Frida Kahlo: A Style Inspiration

Frida Kahlo is a true legend that clearly needs no introduction. Despite a lifetime of obstacles and pain, she was an ingenious and inimitable painter as well as a resilient and passionate lover of life. She had devoted all of her kaleidoscopic ways to her idiosyncratic art, countless tempestuous affairs, and more importantly, love. But today we are going to focus on her iconic dress sense which continues to dazzle and inspire even to this day.

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Maxi Dress & Skirt with a Twist

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Frida contracted polio at the age of 6, which stunted the growth of her right leg, and experienced a dreadful trolley accident as a teenager, which left her bedridden for almost a year. Because of this series of unfortunate events, she opted for maxi dresses and skirts partially intended to disguise her imperfections. In addition, the vibrant colors of nature in her garden not only inspired her paintings, but also the eclectic patterns in her unique choices of clothing.

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Valentino Resort Collection 2015

Anything Frill

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Natives of the South of Mexico, Frida and the Tehuana dress had an inseparable link. She was almost always seen in a Tehuana dress with the beautiful white frill, implying her tremendous pride in her vivid Mexican heritage and deep-rooted attachment to her country.  It also contributed to the colorful composition of her abundant self-portraits which made her one of the most significant surrealist painters of all time. Moreover, we have to admit that a beautiful flowing dress with a frilly hemline has an incredibly feminine flair and flirtatious touch.

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Valentino Resort Collection 2015

Rebozo / Giant Scarf 

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A Rebozo is a traditional Mexican scarf. Frida wore it constantly, suggesting her immense vulnerability and self-consciousness. Nonetheless, they are usually called shawls in other parts of the world and you can see them in every Parisian corner. It is the perfect transitional piece and a must-have in your fall and winter collection. Wear a big bright-hued scarf with your minimalist outfit to add some extra color and warmth.

Statement Jewelry

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I used to purchase a lot of earrings whenever I went to a boutique because they are my favorite type of jewelry. I bought feather earrings, indigenous culture inspired earrings, rhinestone earrings…pretty much any kind you could think of. But now I just wear my tiny Chanel clovers because I have grown too lazy to take them off before showers (I know, I know…It’s such a bad habit). Regardless, a distinctive piece of statement jewelry can easily brighten up your entire outfit. A plain black sweater may be a bit boring? Add a turquoise necklace. Having a bad hair day? Wear a pair of statement earrings to draw more attention to your beautiful features.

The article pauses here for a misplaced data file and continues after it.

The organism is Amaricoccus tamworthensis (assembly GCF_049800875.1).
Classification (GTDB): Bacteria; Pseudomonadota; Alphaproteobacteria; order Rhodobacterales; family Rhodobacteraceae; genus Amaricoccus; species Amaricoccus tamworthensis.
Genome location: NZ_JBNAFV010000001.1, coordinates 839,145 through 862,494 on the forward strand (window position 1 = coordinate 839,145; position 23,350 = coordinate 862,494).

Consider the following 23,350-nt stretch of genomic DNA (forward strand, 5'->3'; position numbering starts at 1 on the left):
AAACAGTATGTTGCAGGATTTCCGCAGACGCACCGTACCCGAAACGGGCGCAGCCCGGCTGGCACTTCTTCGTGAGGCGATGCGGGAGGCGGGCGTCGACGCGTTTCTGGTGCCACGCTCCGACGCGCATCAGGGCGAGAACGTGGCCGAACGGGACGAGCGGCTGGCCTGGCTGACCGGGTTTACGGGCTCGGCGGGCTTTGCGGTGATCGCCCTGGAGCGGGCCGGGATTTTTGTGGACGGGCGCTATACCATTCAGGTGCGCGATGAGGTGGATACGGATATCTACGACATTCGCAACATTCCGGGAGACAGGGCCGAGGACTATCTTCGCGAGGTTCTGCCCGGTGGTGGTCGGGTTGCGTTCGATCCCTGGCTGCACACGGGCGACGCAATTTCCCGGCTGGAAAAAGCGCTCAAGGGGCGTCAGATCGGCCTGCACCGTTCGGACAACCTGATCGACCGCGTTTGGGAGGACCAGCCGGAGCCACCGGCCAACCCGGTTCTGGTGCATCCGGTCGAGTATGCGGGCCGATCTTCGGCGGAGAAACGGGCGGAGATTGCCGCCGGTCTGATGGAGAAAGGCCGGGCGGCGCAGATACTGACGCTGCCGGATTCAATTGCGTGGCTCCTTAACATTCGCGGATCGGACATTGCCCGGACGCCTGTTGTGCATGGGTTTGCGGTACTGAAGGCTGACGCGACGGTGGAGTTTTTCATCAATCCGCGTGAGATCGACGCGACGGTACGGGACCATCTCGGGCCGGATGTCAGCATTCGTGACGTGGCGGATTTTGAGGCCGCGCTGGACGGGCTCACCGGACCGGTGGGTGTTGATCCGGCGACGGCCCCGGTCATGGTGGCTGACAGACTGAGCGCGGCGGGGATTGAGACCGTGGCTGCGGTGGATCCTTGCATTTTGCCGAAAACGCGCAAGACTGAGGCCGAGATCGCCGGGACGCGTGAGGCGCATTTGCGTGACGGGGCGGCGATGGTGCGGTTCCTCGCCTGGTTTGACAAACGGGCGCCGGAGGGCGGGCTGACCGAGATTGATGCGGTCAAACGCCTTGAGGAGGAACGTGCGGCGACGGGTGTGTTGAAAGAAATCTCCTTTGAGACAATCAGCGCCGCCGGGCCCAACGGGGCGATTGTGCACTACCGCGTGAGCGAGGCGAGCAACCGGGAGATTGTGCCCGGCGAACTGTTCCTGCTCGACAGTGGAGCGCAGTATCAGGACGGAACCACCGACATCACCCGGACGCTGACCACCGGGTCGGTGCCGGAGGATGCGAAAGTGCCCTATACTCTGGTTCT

Floral Headpiece 

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The signature look of Frida was an ensemble of a slightly updated Tehuana dress and a tightly braided bun with a floral headpiece. The flowers brought out her intense, brooding eyes and their vivacity was pertinent to Frida’s inherent pain and dark beauty. Although it seems unrealistic to wear a floral headband in daily life, it is a splendid addition to your festival outfits or wedding gowns.

Strong Brows

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I have naturally very thin eyebrows which have been kinda of bothering me since I entered adolescence. For those who are blessed with thick brows, I have only one advice: “NEVER overly pluck them.” They are so beautiful and add great definition to your face. I am not gonna say, “Oh look at Cara Delevingne or any other “It girl” with thick brows.” But keep in mind, looking more “au naturel” is always better for any age.

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“Velvet Goldmine”

One the most controversial bands in music history, The Velvet Underground, took its name from a nonfiction paperback, which narrates the kinky sexual practices in American suburbia. David Lynch’s film Blue Velvet is a surrealist tale that explores sensual lunacy and peculiar venereal behavior. But ironically, in fashion history, velvet was originated for royals in both Eastern and Western cultures. It was the embodiment of nobility and luxury.

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Isabelle Rossellini in Blue Velvet

Nowadays, velvet has become much more accessible and affordable, yet it adds an opulent feel to the austere winter palette and gives your wardrobe an instant dose of royal cool. It is versatile and can be worn for formal affairs as well as casual outings.

It is ultra soft yet dense. The feel of the fabric is one of most important parts of decision-making when it comes to shopping for apparel. Because if it doesn’t feel good on my hand, how is it going to feel good on me?! Velvet can be made from several different kinds of fabrics. Traditionally, it is made from sumptuous silk, but many velvet items we see now on the market can be made from cotton, linen, mohair, and wool.